• Transparent Rendering for OSG: More applicability, any Open Scene Graph application can be rendered to the system without any modification.
  • Capability to handle dynamic scenes: The system can handle dynamic OSG environment rendering at interactive frame rates.
  • Low Network Load: The system has very low network requirements owing to a Server push philosophy and caching at clients.

fatehFeatures of The Garuda System ::

  • Scalable to large tile configurations, up to 7x7 tile sizes on single server. A hierarchy of servers can be used to support even larger tile sizes.
  • Caching at the clients and use of multicast keeps the network requirements low, the system can handle huge tile configurations on a single 100Mbps network.
  • Using a novel culling algorithm the system scales sub-linearly to arbitrary large tile configurations. Please see: Adaptive Culling Algorithm for details.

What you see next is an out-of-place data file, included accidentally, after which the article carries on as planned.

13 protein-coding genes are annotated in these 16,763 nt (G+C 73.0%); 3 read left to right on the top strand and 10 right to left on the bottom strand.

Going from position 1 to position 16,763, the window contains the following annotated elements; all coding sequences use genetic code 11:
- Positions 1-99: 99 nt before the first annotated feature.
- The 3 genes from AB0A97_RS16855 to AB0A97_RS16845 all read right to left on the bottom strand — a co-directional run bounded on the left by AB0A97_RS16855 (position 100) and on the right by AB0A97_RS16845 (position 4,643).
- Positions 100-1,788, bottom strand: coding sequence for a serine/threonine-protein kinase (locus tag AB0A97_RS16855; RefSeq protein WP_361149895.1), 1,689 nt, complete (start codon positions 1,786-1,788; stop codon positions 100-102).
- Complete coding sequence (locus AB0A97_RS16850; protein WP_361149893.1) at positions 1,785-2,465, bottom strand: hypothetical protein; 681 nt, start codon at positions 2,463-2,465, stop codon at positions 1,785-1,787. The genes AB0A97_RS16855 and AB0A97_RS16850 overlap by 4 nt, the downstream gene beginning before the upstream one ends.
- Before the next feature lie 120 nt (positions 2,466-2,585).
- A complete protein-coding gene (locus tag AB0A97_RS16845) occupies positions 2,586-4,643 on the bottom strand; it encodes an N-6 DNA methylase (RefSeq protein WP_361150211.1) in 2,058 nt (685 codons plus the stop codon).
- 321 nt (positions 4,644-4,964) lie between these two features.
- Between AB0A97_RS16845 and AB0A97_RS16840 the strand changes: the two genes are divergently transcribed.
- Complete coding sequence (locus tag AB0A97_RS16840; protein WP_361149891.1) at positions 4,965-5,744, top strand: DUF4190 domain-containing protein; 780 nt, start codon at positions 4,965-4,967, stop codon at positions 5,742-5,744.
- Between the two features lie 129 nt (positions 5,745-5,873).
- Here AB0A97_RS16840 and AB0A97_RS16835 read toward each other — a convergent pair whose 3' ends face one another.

• No recompilation or relinking of OSG code necessary for rendering to a display wall.
  • Using distributed rendering the system can render massive models which could not be rendered at interactive frame rates using a single machine.



Related Publications


  • Nirnimesh, Pawan Harish and P. J. Narayanan - Garuda: A Scalable, Tiled Display Wall Using Commodity PCs Proc. of IEEE Transactions on Visualization and Computer Graphics(TVCG), Vol.13, no.~5, pp.864-877, 2007. [PDF]

  • Nirnimesh, Pawan Harish and P. J. Narayanan - Culling an Object Hierarchy to a Frustum Hierarchy, 5th Indian Conference on Computer Vision, Graphics and Image Processing, Madurai, India, LNCL 4338 pp.252-263,2006. [PDF]

Associated People

Depth-Image Representations